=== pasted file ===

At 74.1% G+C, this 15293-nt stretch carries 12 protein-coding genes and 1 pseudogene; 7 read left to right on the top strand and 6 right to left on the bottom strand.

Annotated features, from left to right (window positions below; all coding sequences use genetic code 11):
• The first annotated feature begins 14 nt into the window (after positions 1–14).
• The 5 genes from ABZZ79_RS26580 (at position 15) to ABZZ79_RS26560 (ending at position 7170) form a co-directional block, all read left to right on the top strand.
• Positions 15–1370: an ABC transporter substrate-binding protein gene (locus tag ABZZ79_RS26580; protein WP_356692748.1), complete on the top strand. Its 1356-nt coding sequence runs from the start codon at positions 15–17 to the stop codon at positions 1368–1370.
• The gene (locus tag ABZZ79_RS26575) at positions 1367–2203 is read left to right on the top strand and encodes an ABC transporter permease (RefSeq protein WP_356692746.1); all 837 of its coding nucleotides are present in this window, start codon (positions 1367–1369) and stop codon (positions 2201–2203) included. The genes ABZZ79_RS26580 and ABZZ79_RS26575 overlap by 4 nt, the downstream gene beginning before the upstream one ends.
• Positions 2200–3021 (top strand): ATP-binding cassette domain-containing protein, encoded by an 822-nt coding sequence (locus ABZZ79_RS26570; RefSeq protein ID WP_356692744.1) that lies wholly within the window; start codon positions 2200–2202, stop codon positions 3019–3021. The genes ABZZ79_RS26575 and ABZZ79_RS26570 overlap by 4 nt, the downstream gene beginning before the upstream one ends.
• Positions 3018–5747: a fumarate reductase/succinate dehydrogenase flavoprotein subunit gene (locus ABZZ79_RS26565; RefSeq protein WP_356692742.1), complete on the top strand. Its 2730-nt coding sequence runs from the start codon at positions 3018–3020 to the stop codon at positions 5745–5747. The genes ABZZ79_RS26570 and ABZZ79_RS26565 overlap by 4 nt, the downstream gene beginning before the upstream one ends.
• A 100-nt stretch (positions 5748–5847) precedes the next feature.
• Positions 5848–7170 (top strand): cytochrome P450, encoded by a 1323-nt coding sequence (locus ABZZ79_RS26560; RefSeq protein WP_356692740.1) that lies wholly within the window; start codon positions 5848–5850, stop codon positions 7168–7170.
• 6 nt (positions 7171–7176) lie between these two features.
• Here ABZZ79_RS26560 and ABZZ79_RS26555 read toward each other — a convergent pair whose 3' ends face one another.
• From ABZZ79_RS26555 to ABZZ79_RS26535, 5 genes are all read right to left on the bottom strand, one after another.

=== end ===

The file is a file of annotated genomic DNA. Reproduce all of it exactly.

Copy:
At 74.1% G+C, this 15293-nt stretch carries 12 protein-coding genes and 1 pseudogene; 7 read left to right on the top strand and 6 right to left on the bottom strand.

Annotated features, from left to right (window positions below; all coding sequences use genetic code 11):
• The first annotated feature begins 14 nt into the window (after positions 1–14).
• The 5 genes from ABZZ79_RS26580 (at position 15) to ABZZ79_RS26560 (ending at position 7170) form a co-directional block, all read left to right on the top strand.
• Positions 15–1370: an ABC transporter substrate-binding protein gene (locus tag ABZZ79_RS26580; protein WP_356692748.1), complete on the top strand. Its 1356-nt coding sequence runs from the start codon at positions 15–17 to the stop codon at positions 1368–1370.
• The gene (locus tag ABZZ79_RS26575) at positions 1367–2203 is read left to right on the top strand and encodes an ABC transporter permease (RefSeq protein WP_356692746.1); all 837 of its coding nucleotides are present in this window, start codon (positions 1367–1369) and stop codon (positions 2201–2203) included. The genes ABZZ79_RS26580 and ABZZ79_RS26575 overlap by 4 nt, the downstream gene beginning before the upstream one ends.
• Positions 2200–3021 (top strand): ATP-binding cassette domain-containing protein, encoded by an 822-nt coding sequence (locus ABZZ79_RS26570; RefSeq protein ID WP_356692744.1) that lies wholly within the window; start codon positions 2200–2202, stop codon positions 3019–3021. The genes ABZZ79_RS26575 and ABZZ79_RS26570 overlap by 4 nt, the downstream gene beginning before the upstream one ends.
• Positions 3018–5747: a fumarate reductase/succinate dehydrogenase flavoprotein subunit gene (locus ABZZ79_RS26565; RefSeq protein WP_356692742.1), complete on the top strand. Its 2730-nt coding sequence runs from the start codon at positions 3018–3020 to the stop codon at positions 5745–5747. The genes ABZZ79_RS26570 and ABZZ79_RS26565 overlap by 4 nt, the downstream gene beginning before the upstream one ends.
• A 100-nt stretch (positions 5748–5847) precedes the next feature.
• Positions 5848–7170 (top strand): cytochrome P450, encoded by a 1323-nt coding sequence (locus ABZZ79_RS26560; RefSeq protein WP_356692740.1) that lies wholly within the window; start codon positions 5848–5850, stop codon positions 7168–7170.
• 6 nt (positions 7171–7176) lie between these two features.
• Here ABZZ79_RS26560 and ABZZ79_RS26555 read toward each other — a convergent pair whose 3' ends face one another.
• From ABZZ79_RS26555 to ABZZ79_RS26535, 5 genes are all read right to left on the bottom strand, one after another.